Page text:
Why does a person hold his umbrella at some angle with the vertical while he is walking on road? Assume that rain is falling vertically downwards.

This happens due to the relative velocity. The relative velocity of rain with respect to the person is the difference in the velocities of the rain and the person. \[\text{i.e.}\;\; v_{\text{rel}} = v_{\text{rain}}-v_{\text{per}}\] [From Triangle Law of Vector Addition]

Why does a person hold his umbrella at some angle with the vertical while he is walking on road? Assume that rain is falling vertically downwards.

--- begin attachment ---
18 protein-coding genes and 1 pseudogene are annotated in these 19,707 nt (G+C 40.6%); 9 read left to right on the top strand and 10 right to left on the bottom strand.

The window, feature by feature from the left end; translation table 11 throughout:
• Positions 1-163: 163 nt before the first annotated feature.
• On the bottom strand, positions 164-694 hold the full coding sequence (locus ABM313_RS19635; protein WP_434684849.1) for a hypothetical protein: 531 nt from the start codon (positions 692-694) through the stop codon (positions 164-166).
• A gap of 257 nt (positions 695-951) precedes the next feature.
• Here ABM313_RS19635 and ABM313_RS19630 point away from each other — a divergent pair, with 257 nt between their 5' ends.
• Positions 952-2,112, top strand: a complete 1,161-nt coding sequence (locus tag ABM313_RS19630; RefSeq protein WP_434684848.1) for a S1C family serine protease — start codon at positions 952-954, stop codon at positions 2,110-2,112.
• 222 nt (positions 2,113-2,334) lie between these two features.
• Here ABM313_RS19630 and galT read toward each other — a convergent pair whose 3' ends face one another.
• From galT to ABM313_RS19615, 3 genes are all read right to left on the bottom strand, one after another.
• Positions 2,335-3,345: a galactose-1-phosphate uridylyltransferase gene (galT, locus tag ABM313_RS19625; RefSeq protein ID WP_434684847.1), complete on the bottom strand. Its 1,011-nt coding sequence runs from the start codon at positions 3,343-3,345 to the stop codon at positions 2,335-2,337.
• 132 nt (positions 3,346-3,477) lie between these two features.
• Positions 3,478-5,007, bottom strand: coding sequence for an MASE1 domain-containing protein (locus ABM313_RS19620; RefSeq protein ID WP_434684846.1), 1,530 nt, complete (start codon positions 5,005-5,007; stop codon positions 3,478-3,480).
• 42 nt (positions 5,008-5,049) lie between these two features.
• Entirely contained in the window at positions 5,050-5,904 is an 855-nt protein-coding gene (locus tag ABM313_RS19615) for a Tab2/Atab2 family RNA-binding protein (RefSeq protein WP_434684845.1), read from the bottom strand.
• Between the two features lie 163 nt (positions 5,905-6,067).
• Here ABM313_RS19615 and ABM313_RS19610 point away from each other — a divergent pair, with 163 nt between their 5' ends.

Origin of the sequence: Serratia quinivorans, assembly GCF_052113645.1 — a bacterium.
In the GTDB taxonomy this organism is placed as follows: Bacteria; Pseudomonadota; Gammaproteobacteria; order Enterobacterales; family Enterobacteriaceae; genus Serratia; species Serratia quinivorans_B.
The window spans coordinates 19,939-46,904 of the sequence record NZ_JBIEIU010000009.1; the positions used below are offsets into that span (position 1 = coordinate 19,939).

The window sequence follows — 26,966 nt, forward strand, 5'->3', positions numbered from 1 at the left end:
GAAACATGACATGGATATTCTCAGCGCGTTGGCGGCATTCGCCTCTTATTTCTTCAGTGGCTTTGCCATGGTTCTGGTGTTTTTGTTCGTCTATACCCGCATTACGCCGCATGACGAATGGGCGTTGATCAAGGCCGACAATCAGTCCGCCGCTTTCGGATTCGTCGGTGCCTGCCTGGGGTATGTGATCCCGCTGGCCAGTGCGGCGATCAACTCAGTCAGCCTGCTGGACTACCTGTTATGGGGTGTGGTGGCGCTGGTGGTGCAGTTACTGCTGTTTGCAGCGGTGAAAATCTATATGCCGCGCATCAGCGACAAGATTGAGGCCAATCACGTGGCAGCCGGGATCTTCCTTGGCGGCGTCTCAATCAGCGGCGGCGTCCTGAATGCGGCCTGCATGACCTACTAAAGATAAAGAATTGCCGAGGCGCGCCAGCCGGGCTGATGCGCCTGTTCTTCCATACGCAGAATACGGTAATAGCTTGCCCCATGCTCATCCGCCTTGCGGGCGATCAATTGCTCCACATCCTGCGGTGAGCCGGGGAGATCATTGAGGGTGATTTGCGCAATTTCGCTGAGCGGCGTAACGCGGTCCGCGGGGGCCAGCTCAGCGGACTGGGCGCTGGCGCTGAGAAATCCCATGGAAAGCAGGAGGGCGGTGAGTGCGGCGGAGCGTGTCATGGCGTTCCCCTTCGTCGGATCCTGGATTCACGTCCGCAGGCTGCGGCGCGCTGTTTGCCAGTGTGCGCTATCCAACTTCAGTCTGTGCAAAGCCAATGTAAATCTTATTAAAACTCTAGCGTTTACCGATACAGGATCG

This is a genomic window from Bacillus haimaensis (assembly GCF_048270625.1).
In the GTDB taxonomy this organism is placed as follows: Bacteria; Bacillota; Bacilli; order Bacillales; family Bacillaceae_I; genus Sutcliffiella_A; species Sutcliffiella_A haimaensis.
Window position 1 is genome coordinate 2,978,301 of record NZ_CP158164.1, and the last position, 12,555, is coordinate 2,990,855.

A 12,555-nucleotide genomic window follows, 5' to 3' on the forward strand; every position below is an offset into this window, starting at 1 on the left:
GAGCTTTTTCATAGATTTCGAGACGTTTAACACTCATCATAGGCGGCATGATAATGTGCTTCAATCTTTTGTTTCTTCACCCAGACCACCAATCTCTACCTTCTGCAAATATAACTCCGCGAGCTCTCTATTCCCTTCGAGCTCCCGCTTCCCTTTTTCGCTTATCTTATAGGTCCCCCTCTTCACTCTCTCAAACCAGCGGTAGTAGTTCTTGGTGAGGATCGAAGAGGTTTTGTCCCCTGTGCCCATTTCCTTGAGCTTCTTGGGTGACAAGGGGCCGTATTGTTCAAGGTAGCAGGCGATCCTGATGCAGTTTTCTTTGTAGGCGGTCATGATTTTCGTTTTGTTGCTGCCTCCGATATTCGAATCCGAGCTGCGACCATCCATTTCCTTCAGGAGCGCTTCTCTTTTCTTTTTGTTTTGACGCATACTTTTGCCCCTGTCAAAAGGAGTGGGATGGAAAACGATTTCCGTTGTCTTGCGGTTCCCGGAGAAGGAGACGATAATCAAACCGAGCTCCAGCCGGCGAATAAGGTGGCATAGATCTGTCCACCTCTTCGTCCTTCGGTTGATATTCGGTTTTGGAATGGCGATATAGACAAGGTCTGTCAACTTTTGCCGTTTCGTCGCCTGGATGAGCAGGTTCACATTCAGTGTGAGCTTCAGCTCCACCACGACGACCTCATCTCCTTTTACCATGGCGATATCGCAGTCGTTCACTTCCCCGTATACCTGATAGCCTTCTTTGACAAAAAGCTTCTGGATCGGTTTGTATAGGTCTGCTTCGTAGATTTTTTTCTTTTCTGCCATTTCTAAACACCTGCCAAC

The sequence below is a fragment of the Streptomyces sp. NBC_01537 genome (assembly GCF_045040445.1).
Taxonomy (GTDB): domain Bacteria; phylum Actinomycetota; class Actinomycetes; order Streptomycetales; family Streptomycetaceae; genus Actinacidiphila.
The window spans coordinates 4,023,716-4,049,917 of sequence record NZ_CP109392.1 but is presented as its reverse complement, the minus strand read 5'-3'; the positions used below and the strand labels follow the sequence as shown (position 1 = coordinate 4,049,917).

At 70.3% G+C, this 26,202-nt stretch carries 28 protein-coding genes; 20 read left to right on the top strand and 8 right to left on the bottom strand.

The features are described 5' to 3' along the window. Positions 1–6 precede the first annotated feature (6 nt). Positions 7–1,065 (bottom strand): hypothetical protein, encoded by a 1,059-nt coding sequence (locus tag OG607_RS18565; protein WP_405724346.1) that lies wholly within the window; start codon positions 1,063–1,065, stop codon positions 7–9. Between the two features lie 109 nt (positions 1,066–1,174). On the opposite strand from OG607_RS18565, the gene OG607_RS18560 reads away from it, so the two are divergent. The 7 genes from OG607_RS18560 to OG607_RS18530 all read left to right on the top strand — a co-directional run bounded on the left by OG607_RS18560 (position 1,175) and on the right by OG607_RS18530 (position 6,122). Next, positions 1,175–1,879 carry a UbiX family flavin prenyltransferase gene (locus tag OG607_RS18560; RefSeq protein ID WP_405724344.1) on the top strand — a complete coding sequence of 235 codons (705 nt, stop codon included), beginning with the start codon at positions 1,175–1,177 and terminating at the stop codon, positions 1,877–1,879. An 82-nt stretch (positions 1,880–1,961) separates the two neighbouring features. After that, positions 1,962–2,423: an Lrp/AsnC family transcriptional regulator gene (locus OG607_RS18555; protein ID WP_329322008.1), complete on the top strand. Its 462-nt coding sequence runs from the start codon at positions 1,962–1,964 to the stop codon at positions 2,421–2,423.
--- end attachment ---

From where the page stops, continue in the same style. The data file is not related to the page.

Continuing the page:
It means that the magnitude as well as direction of the velocity of rain as observed by that person is different. This gives the displacement also different from the original, both in terms of magnitude and direction. So, the person sees rain drops coming in direction AC rather than AB.

Let $R$ be the resultant which makes an angle $\theta$ with the vertical. Then, \[R=v_{\text{rain}}^2+v_{\text{per}}^2\] and, \[\tan\theta=\frac{v_{\text{per}}}{v_{\text{rain}}}\] \[\theta = \tan^{-1}\left(\frac{v_{\text{per}}}{v_{\text{rain}}}\right)\]

Hence, rain strikes the person by making an angle $\theta$ with the vertical. So, the person holds his umbrella towards A, i.e. in inclined manner.

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